Stress is a natural reaction to situations that require a response. You feel this way because you desperately want to help in any way you can. And although this global situation is not one that can be solved by a single person, there are things you can do to help keep your family healthy and prevent additional spread in your community.
Protect Yourself and Others
Now that the first wave of COVID-19 has passed and the second is on the horizon, the world knows a lot more about fighting the virus. Run through this checklist to make sure you are reducing transmission as much as possible.
- Wear a face cover. COVID-19 is an airborne virus, so cover up before you go outside. Masks, scarves, and bandanas are all viable options; just make sure your nose and mouth are covered with as few gaps as possible. Cotton, silk, and flannel offer some of the best filtration.
- Wash your hands. Soap destroys viral particles. Stop transmission by washing your hands with soap after you touch anything that you think could be contaminated. You should also clean surfaces and items with either soap or another disinfectant.
- Order delivery. Grocery stores and retailers are working hard to move goods with as few points of transmission as possible. If you have the option, get your items delivered to avoid complicating the system further.
- Shower and change clothes. If you must leave the house, assume that you are contaminated when you re-enter your environment. Take a shower, do a load of laundry, and leave any items that cannot be washed in a “contamination zone” for 2 to 5 days.
- Avoid closed areas. COVID-19 is an airborne particle. Just as steam gathers in the bathroom, an enclosed environment can quickly become saturated by the virus. Do business outside whenever possible, and disinfect after entering a brick-and-mortar establishment.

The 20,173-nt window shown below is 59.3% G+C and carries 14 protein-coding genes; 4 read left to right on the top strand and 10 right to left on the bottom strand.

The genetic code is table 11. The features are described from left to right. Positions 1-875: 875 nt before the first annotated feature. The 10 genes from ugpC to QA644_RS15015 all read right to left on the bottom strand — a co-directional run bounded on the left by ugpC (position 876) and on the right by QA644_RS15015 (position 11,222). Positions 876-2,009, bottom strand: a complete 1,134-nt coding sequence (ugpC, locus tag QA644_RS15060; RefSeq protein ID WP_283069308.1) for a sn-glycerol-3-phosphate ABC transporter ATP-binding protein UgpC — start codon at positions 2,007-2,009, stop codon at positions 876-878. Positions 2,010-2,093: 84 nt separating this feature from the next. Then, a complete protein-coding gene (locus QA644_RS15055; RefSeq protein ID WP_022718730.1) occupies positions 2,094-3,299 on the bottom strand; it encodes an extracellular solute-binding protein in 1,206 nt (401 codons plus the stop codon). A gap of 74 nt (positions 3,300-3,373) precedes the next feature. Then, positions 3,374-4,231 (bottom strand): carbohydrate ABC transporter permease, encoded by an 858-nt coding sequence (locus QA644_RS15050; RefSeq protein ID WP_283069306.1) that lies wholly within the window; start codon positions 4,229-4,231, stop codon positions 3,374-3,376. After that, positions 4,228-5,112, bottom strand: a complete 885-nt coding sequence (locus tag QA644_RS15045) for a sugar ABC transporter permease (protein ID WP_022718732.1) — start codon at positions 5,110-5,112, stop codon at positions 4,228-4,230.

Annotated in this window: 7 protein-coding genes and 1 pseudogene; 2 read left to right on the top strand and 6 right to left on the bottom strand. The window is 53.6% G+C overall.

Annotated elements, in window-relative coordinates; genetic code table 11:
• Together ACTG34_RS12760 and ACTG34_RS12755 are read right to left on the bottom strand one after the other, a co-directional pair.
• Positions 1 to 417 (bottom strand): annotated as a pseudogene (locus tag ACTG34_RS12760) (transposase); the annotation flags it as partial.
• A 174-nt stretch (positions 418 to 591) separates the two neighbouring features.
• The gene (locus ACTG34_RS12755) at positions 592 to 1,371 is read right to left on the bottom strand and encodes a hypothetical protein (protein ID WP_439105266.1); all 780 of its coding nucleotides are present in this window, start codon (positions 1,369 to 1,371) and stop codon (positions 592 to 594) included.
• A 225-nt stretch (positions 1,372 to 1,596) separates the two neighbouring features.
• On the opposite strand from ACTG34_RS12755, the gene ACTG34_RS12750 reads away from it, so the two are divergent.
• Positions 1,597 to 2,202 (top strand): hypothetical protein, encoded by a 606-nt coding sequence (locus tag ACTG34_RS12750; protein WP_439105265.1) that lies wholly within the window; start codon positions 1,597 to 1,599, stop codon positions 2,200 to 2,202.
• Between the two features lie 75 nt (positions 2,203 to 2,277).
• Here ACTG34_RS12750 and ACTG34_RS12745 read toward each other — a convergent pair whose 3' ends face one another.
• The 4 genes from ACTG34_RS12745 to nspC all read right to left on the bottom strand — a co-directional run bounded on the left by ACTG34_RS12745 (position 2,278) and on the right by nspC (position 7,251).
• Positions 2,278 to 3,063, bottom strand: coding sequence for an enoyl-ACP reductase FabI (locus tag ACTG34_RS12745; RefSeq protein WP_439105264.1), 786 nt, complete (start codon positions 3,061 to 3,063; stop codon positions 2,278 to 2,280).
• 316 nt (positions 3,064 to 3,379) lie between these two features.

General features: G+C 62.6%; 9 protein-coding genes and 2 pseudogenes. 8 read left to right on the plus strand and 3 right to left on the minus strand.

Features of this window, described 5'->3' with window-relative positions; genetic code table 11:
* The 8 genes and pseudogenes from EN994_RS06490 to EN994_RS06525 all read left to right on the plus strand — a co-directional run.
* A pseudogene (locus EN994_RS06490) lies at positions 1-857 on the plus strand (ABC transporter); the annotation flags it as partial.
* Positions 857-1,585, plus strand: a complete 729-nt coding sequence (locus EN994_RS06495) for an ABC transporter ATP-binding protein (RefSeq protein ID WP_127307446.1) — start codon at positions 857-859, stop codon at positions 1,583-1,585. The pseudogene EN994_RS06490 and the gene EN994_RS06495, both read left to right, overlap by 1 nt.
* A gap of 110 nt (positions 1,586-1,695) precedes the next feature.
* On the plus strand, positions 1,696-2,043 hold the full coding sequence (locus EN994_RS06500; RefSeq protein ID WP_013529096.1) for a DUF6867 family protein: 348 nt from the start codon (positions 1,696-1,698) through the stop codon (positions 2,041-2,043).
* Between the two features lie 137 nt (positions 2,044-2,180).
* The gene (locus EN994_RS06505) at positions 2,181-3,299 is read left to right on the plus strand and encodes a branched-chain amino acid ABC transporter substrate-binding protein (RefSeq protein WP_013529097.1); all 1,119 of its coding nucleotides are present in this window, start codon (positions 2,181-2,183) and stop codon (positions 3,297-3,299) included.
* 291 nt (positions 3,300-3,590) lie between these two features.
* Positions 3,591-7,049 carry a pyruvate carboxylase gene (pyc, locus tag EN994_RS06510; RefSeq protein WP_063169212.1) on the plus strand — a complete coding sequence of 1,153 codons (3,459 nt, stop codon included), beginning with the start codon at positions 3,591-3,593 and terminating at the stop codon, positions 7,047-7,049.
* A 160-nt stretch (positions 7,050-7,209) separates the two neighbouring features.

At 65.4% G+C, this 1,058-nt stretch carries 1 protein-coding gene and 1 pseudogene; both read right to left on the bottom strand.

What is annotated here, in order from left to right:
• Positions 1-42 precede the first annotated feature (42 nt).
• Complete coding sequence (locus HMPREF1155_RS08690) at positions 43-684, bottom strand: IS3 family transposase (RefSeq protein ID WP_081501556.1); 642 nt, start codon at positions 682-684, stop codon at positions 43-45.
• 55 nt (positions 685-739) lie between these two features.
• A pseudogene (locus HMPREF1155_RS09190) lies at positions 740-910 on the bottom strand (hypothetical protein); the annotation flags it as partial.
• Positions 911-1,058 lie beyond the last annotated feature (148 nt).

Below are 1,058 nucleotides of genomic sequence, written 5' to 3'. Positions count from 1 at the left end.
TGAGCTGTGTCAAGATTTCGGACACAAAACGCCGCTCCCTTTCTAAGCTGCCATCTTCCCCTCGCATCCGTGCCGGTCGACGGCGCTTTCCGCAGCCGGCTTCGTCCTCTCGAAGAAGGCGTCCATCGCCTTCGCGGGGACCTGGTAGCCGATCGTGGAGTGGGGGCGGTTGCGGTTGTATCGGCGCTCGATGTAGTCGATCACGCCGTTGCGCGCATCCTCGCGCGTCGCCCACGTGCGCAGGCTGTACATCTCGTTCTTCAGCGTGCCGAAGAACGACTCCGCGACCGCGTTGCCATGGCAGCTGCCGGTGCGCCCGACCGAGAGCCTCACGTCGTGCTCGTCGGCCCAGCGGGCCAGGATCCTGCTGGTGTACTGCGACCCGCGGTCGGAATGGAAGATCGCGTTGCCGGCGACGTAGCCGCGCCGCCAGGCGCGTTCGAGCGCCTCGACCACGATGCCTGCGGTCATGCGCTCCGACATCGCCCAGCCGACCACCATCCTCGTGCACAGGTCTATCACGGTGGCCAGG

Maintain Your Health
Despite your best efforts, there is a good chance that you will come into contact with COVID-19 at some point over the next few months. You can take proactive steps now to bolster your immune system and shorten your recovery time as much as possible. Watching your health will also lower your stress level; you might be surprised at how much of your anxiety is sourced in physical discomfort.
Start by improving your diet and your sleep schedule. Eat wholesome food that contains protein, fiber, and healthy fats. Get a full 8 hours of sleep a night, and drink plenty of water throughout the day. Stay away from anything that might directly compromise your immune system. Avoid alcohol in particular; you should also be wary of any natural remedies that are not backed by modern science.
Should you notice actual symptoms of COVID, make sure to stay calm and rest. Hot baths and showers will help relieve the symptoms of pneumonia. Wash your water cup with soap between uses to keep your viral load down and prevent spreading particles around the house. Seek medical attention if you have difficulty breathing or experience heart problems.
Find Community Online
One of the biggest causes of COVID-related stress is the complete disconnection from your previous social environment. Visits and gatherings are not safe, but that doesn’t mean you need to be starved for human interaction.
The internet has become a social haven for anyone who can go online. Stay in touch with your own social circle through social media, group chat, video games, and email threads. You should also look for digital public spaces dedicated to your hobbies, interests, and profession.
As you reach out digitally, take this opportunity to notice the impact that other people have on your mental state. Avoid online interactions and spaces that make you feel anxious, angry, or unsafe. Prioritize contact with friends and family members who offer you healthy and loving interactions. By building a strong social network, you will help reduce the stress of everyone in your support circle.
Stress management is a combination of taking action and maintaining a balanced mental state. This advice is meant to help you feel empowered and capable of protecting yourself when the second wave hits your community. Depending on your level of anxiety, you may also want to supplement these tips with common stress-reducing tactics like mediation and exercise. Remember that although we all cope in different ways, everyone is in this together. Stay strong; we will get through this.